Second, we should be concerned because of the blinding and deceitful nature of sin.
Not only are we prone to sin, but sin itself, being deceitful, has a blinding and corrupting nature. All sin has a darkening effect on the mind, and the more it influences a person’s thinking, the more it darkens and deludes the mind.
The Pharisees were blinded to their sin by their own self-righteousness (Jn 9:40, 41). Jesus said they were blind guides of the blind (Mt 15:14). Satan blinds the mind of the unbelieving to the truth of the gospel by misrepresenting sin and their true condition (2 Cor 4:4). Sin always results in spiritual blindness (Rm 2:1; Jn 2:11). This is why it is so difficult for us to know whether we are living in some sinful way that is dishonoring to God. It is not from a lack of instruction, or lack of truth, or lack of spiritual light; it is not because God’s word is not clear or His commands ambiguous; but it is because of the blindness within us.
The light of God’s word is clear enough – too clear for most people – but they reject the truth in favor of their sin and personal lusts. People do not like the consequences of sin, but they refuse to give up the sin they love, so they work tirelessly to find ways to avoid the consequences without giving up the sin, even to the extent of murdering their own offspring. They are darkened and blinded by the sin which dwells within them.
Not only is sin blinding, but it is deceitful. The extent to which sin prevails, to the same extent it dominates a person’s will which sways and prejudices their judgment. When sin has gained a person’s will, it has also gained his judgment. The more any lust dominates, the more it biases the mind to approve of it and think it right.
This is seen in people who once they have rationalized some sin to be right, will make a pretext of seeking counsel, but will only listen to those who affirm them in their sin. The lust of their hearts prejudices them in favor of their sinful practice, and as such they begin to reason according to the flesh. With all the subtlety of Satan they begin to invent arguments that justify their sin, and to look for loop holes and exceptions to God’s clear commands. They imagine that their circumstances are so exceptional as to exempt them from God’s prohibitions and principles.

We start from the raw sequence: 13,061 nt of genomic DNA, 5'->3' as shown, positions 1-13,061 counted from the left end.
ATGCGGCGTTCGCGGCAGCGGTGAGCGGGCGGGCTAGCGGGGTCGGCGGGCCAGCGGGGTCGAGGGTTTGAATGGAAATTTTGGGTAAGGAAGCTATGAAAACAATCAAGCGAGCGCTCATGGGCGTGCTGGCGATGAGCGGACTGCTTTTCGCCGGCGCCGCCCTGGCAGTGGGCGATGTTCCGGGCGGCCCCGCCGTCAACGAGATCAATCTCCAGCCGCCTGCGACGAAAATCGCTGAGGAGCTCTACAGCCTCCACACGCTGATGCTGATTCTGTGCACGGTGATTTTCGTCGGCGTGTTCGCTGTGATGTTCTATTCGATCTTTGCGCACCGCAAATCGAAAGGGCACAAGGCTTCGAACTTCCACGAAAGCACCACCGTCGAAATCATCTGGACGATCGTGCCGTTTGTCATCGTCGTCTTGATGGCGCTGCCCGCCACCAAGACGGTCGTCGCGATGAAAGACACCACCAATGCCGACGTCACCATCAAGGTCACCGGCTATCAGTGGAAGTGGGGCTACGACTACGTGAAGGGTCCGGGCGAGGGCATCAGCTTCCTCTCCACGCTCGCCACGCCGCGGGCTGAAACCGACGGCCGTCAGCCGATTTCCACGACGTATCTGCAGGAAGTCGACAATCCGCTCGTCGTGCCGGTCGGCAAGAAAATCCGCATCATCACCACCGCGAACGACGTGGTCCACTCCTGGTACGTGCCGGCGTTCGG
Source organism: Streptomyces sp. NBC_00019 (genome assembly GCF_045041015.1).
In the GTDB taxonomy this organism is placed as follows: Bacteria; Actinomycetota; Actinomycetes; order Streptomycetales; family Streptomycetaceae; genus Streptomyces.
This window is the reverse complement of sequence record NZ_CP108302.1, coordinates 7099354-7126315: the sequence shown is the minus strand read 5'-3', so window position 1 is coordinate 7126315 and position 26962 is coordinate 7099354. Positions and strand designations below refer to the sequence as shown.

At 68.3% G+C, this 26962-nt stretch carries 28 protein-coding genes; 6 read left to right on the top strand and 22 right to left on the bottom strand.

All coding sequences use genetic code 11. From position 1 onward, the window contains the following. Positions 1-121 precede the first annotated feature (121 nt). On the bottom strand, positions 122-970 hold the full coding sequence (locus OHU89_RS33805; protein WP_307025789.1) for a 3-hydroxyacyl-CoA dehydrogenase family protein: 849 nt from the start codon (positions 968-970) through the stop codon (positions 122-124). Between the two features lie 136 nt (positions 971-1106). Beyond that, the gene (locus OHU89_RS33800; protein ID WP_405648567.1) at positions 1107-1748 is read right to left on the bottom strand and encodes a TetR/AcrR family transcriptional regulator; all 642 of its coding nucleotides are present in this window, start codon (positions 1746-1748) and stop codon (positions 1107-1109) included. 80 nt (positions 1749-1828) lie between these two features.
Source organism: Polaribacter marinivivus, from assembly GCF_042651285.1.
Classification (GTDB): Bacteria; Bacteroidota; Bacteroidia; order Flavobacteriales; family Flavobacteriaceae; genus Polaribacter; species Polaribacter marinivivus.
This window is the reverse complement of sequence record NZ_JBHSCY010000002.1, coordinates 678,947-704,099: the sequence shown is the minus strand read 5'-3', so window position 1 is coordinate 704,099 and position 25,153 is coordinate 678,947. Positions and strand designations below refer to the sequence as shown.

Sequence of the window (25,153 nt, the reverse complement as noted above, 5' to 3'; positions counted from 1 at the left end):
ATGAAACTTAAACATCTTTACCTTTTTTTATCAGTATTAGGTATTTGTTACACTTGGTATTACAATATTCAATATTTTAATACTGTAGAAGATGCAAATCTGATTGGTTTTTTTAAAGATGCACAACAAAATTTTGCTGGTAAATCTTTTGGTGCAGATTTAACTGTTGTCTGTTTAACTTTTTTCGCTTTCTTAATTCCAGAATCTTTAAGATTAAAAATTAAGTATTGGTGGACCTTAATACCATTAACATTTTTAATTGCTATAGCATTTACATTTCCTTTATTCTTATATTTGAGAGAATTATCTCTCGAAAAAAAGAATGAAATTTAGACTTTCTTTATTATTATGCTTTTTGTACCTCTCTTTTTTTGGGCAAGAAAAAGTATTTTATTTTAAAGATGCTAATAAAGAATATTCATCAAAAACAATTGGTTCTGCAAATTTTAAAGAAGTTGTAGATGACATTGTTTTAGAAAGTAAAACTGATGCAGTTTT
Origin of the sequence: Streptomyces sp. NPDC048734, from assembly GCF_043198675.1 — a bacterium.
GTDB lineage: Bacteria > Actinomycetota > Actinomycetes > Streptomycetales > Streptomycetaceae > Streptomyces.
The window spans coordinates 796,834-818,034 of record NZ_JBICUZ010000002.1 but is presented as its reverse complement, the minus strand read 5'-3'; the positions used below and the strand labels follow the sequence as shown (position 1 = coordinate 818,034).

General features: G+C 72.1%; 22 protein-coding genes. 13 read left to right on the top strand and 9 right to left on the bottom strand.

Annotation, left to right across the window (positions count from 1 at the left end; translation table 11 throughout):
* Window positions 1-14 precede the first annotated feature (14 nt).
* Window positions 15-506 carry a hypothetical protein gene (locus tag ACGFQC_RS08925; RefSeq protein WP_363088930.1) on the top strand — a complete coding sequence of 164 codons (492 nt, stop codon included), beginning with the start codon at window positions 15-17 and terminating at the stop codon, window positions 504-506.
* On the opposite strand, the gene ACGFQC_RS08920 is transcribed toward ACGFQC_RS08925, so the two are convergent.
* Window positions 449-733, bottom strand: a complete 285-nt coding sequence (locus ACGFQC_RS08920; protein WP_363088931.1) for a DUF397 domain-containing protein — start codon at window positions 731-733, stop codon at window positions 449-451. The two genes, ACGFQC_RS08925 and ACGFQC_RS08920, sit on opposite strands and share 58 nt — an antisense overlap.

They will search heaven and earth to find like-minded people who will affirm them in their sinful ways and justify their wicked actions so as to appease their conscience (Jer 5:31; Mic 2:11; Lk 16:15; 2 Tm 4:3). People are expert at making their beliefs and principles conform to their practices. Rather than striving to comply with God’s clear truth, or even with their own conscience, they use all their energy to bring their consciences to conform to their practice.
Once a person has determined to pursue a sinful course, in order to avoid condemning themselves, they concoct respectable names for their sin. They will try to make them appear virtuous, or at least innocent. They make themselves out to be a victim of some disease, not the willing, guilty perpetrator of sinful practices. They blame their sinful actions on others and presume that God makes allowances for people in their unique circumstances. They claim their sinful course has been validated by an inner peace from God. They absolve themselves of willful disobedience by pretending God’s word is ambiguous about their particular lust. Like King Saul, they congratulate themselves for partial obedience and think to appease their disobedience by promises of future sacrifice (1 Kg 15:13-15).